Angie Taylor - Art School ID card

Angie Taylor – Art School ID card

I was asked on Twitter to write a blog about the early days of Punk in the UK and the influence of Punk on the world of motion graphic design. I am influenced heavily by the punk movement that started in the seventies in New York and London. I was 12 when it all started to kick off in the UK with the Sex Pistols and their entourage, the Bromley Contingent causing joyful havoc in the UK media.

Before the punk scene things had become very sterile and safe. Politically, the UK was in a mess with regular strikes and power cuts disrupting everyday life. The music scene was drowning in boring “prog rock” and endless, indulgent guitar solos. Something had to give!

Then along came the idea that you didn’t have to put up with what you were being spoon-fed. The disillusioned youth of Great Britain realized they could make their own music, art, magazines and fashion. Using the influence of the New York underground music scene (Patti Smith, The New York Dolls, Richard Hell, Iggy Pop, Velvet Underground, The Ramones) the kids of the UK took it upon themselves to create a whole new genre and to revolutionize a complete culture in a way that had never been done before (or has ever been done since).

As you can imagine, this was a really exciting time for a teenager to grow up. It wasn’t really till 1977 that I got hooked into the Punk scene. I loved it! Before then I was an awkward, funny-looking, scruffy, Tom-boyish kid with glasses who didn’t really fit in. I survived at school by being the class clown, and that way avoided any physical abuse from my fellow classmates, but I was regularly ridiculed for being “the outsider”. Suddenly with the Punk scene I could belong! It’s ironic, isn’t it, that the movement that purported to be all about being different, and not caring what other folks thought, became a lifeline of acceptance to kids who didn’t fit in anywhere else. It wasn’t that we wanted to be different, and didn’t care, it’s that we cared and desperately wanted to belong to anyone who’d have us. It’s human nature to want to feel like part of a gang, or a movement.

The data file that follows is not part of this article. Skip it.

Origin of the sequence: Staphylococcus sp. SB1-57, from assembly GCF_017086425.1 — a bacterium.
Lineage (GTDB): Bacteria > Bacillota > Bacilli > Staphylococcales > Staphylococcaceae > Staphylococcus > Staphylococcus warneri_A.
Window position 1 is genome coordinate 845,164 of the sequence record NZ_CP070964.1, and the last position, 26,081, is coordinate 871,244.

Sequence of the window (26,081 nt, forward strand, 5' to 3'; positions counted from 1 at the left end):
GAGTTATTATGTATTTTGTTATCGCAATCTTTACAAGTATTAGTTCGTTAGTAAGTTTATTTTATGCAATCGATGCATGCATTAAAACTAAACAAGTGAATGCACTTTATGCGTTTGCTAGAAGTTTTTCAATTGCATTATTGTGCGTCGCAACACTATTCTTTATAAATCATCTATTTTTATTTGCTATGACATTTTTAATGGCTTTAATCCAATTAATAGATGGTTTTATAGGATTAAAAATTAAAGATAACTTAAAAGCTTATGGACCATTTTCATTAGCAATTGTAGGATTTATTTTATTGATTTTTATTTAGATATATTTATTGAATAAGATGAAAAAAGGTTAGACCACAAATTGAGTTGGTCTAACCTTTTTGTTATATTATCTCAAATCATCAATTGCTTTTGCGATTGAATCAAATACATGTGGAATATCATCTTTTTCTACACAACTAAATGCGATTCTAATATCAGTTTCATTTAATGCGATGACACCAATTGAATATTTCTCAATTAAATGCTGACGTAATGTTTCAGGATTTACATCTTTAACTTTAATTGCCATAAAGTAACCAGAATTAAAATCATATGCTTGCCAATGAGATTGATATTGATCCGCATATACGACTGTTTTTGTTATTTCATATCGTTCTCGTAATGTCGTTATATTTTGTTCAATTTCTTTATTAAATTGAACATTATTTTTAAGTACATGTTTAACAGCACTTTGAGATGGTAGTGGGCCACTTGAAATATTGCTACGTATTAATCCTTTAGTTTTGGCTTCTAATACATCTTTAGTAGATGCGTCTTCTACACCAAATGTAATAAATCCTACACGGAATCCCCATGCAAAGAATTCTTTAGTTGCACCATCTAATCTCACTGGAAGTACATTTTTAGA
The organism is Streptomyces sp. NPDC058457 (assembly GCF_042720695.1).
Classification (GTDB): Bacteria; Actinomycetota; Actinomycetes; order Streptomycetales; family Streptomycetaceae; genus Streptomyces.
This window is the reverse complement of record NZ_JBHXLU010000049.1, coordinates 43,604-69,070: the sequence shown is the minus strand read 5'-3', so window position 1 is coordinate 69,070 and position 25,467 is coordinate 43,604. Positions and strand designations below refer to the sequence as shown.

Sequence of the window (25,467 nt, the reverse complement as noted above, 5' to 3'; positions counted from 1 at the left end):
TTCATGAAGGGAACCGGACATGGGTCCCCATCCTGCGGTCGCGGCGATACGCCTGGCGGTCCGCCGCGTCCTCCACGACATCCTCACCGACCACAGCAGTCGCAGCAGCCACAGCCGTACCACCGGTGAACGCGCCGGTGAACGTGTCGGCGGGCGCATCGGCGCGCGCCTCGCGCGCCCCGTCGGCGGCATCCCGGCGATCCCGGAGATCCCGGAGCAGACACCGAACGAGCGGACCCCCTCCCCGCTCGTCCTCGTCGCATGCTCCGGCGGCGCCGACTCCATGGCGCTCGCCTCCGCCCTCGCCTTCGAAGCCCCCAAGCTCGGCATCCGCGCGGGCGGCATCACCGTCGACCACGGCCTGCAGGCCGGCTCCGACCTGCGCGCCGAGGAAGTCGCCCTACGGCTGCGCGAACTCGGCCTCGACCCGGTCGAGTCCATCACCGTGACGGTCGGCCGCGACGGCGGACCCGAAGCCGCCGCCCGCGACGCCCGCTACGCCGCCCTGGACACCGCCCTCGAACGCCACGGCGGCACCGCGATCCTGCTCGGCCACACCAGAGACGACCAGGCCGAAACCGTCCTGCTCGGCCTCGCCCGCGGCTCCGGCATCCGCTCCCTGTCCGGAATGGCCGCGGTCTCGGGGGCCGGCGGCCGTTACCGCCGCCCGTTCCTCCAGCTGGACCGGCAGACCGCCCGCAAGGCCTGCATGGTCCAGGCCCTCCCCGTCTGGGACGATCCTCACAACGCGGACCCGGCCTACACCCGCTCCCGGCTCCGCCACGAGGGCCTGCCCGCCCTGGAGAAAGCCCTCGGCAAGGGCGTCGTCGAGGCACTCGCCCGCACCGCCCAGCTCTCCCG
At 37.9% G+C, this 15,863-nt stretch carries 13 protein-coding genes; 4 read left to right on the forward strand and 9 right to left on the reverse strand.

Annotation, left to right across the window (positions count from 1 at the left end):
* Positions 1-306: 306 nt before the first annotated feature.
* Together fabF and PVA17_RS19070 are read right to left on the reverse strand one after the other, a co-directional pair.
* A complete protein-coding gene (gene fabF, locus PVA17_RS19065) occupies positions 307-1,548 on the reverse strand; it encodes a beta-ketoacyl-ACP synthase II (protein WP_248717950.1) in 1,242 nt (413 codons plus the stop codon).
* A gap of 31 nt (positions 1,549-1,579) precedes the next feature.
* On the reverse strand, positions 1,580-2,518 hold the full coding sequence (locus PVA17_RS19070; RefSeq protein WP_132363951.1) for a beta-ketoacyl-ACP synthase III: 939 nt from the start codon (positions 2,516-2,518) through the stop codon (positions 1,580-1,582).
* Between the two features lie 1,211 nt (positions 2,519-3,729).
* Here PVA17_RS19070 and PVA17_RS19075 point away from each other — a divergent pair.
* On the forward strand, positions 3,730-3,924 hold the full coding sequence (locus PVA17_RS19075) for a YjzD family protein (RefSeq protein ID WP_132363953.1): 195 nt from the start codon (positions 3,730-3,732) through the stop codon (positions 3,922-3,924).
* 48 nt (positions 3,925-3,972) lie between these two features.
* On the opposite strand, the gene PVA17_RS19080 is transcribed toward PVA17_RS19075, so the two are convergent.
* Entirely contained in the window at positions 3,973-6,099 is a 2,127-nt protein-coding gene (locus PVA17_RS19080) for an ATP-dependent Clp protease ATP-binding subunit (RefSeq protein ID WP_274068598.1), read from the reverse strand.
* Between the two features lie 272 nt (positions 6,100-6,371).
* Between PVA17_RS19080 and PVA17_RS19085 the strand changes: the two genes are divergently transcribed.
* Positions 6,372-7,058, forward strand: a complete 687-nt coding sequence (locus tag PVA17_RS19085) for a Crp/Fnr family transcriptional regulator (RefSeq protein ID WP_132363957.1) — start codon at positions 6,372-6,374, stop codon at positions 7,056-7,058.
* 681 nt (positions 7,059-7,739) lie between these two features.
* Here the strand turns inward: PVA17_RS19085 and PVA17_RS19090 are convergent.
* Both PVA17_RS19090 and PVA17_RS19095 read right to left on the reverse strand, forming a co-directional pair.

Anyway, inevitably, the vultures descended, and what started as a revolutionary, do-it-yourself, creative movement turned into just yet another fashion. Mainstream media quickly gobbled it up and spat it out as a kind of bastardized version of what it one was, and things have never been quite the same again.

However, the marks and influences of the punk movement are still alive and kicking today. Next week I’ll look at some of the deigns of today that were influenced by this movement.

Angie’s Punk shuffle Track of the day – Anarchy in the UK – The Sex Pistols, listen free on Last FM

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